icon bookmark-bicon bookmarkicon cameraicon checkicon chevron downicon chevron lefticon chevron righticon chevron upicon closeicon v-compressicon downloadicon editicon v-expandicon fbicon fileicon filtericon flag ruicon full chevron downicon full chevron lefticon full chevron righticon full chevron upicon gpicon insicon mailicon moveicon-musicicon mutedicon nomutedicon okicon v-pauseicon v-playicon searchicon shareicon sign inicon sign upicon stepbackicon stepforicon swipe downicon tagicon tagsicon tgicon trashicon twicon vkicon yticon wticon fm

‘Gay cake’ row: Supreme Court rules in favour of Christian bakers

‘Gay cake’ row: Supreme Court rules in favour of Christian bakers
The UK's Supreme Court has ruled the refusal by Christian owners of a bakery in Northern Ireland to make a cake bearing the slogan “Support Gay Marriage” to be lawful.

In a high-profile case that lasted four years and cost UK taxpayers £150,000 ($197,316), the court ruled the Ashers bakery in Belfast had not acted in a discriminatory manner by refusing to make the cake with topping in support of same-sex marriage.

The case was launched back in 2014, when gay rights activist Gareth Lee sued the bakery on the grounds of discrimination over his sexual orientation and political beliefs.

The bakery is understood to have forked out £200,000 ($263,088) for their legal battle over the cake, which would have cost just £36.50 ($48). The funds are understood to have been provided by charity and lobby group the Christian Institute.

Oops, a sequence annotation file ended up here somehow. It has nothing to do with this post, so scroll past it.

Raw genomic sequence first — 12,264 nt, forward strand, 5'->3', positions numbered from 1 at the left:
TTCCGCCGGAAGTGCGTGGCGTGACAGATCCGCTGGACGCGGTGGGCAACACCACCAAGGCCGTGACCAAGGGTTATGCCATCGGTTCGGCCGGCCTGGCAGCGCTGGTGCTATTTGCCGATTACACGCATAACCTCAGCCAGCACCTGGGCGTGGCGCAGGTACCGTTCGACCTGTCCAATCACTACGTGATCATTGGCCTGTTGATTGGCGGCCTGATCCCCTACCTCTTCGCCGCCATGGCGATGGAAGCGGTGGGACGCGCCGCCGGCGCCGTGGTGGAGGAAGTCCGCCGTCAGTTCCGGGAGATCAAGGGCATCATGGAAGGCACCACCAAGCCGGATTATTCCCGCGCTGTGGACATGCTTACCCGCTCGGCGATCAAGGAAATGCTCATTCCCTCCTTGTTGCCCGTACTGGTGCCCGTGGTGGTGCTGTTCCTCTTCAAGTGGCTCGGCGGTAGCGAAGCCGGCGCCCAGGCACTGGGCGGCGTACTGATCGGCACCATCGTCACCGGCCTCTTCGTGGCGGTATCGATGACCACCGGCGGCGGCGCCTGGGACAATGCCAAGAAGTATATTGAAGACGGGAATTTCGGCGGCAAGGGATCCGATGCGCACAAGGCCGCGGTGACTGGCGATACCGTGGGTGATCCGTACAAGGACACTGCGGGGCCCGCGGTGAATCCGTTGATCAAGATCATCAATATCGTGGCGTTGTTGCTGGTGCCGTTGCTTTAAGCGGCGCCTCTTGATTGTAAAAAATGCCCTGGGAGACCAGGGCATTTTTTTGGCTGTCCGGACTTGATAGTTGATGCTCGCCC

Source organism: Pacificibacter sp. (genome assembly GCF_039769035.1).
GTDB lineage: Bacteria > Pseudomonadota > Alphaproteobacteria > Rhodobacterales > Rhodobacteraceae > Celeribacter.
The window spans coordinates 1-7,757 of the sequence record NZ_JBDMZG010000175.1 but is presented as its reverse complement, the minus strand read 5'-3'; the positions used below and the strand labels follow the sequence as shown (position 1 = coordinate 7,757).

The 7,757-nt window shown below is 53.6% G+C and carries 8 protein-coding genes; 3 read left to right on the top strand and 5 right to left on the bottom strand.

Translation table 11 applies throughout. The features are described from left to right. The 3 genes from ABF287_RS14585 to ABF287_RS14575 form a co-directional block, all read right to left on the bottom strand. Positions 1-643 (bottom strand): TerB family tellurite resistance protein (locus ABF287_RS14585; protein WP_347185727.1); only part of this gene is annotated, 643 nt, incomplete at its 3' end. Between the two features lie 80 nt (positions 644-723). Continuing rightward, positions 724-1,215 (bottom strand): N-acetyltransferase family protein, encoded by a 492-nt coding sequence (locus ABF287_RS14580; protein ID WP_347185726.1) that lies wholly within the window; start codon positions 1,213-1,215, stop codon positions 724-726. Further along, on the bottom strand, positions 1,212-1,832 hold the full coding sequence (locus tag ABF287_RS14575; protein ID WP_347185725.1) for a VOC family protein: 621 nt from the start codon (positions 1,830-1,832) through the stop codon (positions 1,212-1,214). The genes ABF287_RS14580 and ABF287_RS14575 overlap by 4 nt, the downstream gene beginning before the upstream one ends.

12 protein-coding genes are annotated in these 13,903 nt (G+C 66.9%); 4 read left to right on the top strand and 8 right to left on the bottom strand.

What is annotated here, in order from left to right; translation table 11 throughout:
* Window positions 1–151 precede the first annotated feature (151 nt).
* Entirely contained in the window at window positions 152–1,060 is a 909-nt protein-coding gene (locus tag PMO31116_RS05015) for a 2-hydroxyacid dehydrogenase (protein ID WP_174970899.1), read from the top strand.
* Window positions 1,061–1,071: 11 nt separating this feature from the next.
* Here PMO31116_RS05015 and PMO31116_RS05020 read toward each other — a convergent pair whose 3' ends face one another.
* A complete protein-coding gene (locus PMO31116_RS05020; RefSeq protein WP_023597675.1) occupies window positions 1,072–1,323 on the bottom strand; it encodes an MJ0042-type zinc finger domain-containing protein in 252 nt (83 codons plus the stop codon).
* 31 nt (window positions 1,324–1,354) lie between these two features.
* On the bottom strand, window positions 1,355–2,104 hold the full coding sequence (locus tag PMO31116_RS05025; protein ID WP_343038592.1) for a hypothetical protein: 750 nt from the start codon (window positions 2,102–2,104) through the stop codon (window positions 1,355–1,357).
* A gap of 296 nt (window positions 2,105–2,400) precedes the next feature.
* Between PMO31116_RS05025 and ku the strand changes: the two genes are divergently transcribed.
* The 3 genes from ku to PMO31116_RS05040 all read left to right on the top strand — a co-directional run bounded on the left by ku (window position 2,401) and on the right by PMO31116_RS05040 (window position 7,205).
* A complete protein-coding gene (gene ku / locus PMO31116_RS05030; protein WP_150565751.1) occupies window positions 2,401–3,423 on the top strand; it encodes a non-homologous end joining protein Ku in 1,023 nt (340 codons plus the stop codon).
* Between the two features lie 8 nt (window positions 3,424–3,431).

The family-run bakery claimed the slogan is “inconsistent” with their religious beliefs. The bakery stressed, however, that they had nothing personal against Lee and they would have refused the request had it been made by a straight person too.

READ MORE: ‘Support gay marriage’: Cake row case to be heard at Supreme Court

"We didn't say no because of the customer; we'd served him before, we'd serve him again,” the BBC quoted Ashers' General Manager Daniel McArthur as saying when he arrived at court.

“It was because of the message. But some people want the law to make us support something with which we disagree.”

The business had initially lost the case and a subsequent appeal, but the Supreme Court on Wednesday overturned the previous ruling in its favor.

Like this story? Share it with a friend!